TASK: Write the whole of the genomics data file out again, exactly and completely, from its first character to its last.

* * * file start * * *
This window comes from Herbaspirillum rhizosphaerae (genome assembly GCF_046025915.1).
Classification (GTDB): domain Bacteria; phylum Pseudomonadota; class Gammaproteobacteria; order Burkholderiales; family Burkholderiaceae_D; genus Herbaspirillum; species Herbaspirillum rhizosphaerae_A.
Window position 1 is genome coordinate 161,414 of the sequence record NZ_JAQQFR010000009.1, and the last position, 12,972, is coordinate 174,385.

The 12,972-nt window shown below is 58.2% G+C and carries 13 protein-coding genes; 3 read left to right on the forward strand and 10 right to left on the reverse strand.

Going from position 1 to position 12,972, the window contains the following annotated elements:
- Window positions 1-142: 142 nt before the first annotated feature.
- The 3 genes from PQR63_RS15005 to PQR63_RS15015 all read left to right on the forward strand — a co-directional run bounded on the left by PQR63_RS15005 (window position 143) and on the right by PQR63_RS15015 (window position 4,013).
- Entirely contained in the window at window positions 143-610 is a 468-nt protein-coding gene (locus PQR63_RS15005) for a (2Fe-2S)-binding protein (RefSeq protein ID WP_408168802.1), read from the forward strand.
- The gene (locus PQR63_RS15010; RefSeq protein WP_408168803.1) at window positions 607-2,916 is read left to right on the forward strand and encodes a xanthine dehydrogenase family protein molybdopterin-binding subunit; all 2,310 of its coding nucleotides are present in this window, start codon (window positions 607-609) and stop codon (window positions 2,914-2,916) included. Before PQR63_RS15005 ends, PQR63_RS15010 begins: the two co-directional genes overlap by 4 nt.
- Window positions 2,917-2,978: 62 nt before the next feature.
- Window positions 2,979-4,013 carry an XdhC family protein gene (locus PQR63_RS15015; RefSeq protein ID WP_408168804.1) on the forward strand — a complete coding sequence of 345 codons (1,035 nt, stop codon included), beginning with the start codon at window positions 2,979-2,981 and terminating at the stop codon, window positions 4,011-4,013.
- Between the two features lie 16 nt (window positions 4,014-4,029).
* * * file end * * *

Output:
This window comes from Herbaspirillum rhizosphaerae (genome assembly GCF_046025915.1).
Classification (GTDB): domain Bacteria; phylum Pseudomonadota; class Gammaproteobacteria; order Burkholderiales; family Burkholderiaceae_D; genus Herbaspirillum; species Herbaspirillum rhizosphaerae_A.
Window position 1 is genome coordinate 161,414 of the sequence record NZ_JAQQFR010000009.1, and the last position, 12,972, is coordinate 174,385.

The 12,972-nt window shown below is 58.2% G+C and carries 13 protein-coding genes; 3 read left to right on the forward strand and 10 right to left on the reverse strand.

Going from position 1 to position 12,972, the window contains the following annotated elements:
- Window positions 1-142: 142 nt before the first annotated feature.
- The 3 genes from PQR63_RS15005 to PQR63_RS15015 all read left to right on the forward strand — a co-directional run bounded on the left by PQR63_RS15005 (window position 143) and on the right by PQR63_RS15015 (window position 4,013).
- Entirely contained in the window at window positions 143-610 is a 468-nt protein-coding gene (locus PQR63_RS15005) for a (2Fe-2S)-binding protein (RefSeq protein ID WP_408168802.1), read from the forward strand.
- The gene (locus PQR63_RS15010; RefSeq protein WP_408168803.1) at window positions 607-2,916 is read left to right on the forward strand and encodes a xanthine dehydrogenase family protein molybdopterin-binding subunit; all 2,310 of its coding nucleotides are present in this window, start codon (window positions 607-609) and stop codon (window positions 2,914-2,916) included. Before PQR63_RS15005 ends, PQR63_RS15010 begins: the two co-directional genes overlap by 4 nt.
- Window positions 2,917-2,978: 62 nt before the next feature.
- Window positions 2,979-4,013 carry an XdhC family protein gene (locus PQR63_RS15015; RefSeq protein ID WP_408168804.1) on the forward strand — a complete coding sequence of 345 codons (1,035 nt, stop codon included), beginning with the start codon at window positions 2,979-2,981 and terminating at the stop codon, window positions 4,011-4,013.
- Between the two features lie 16 nt (window positions 4,014-4,029).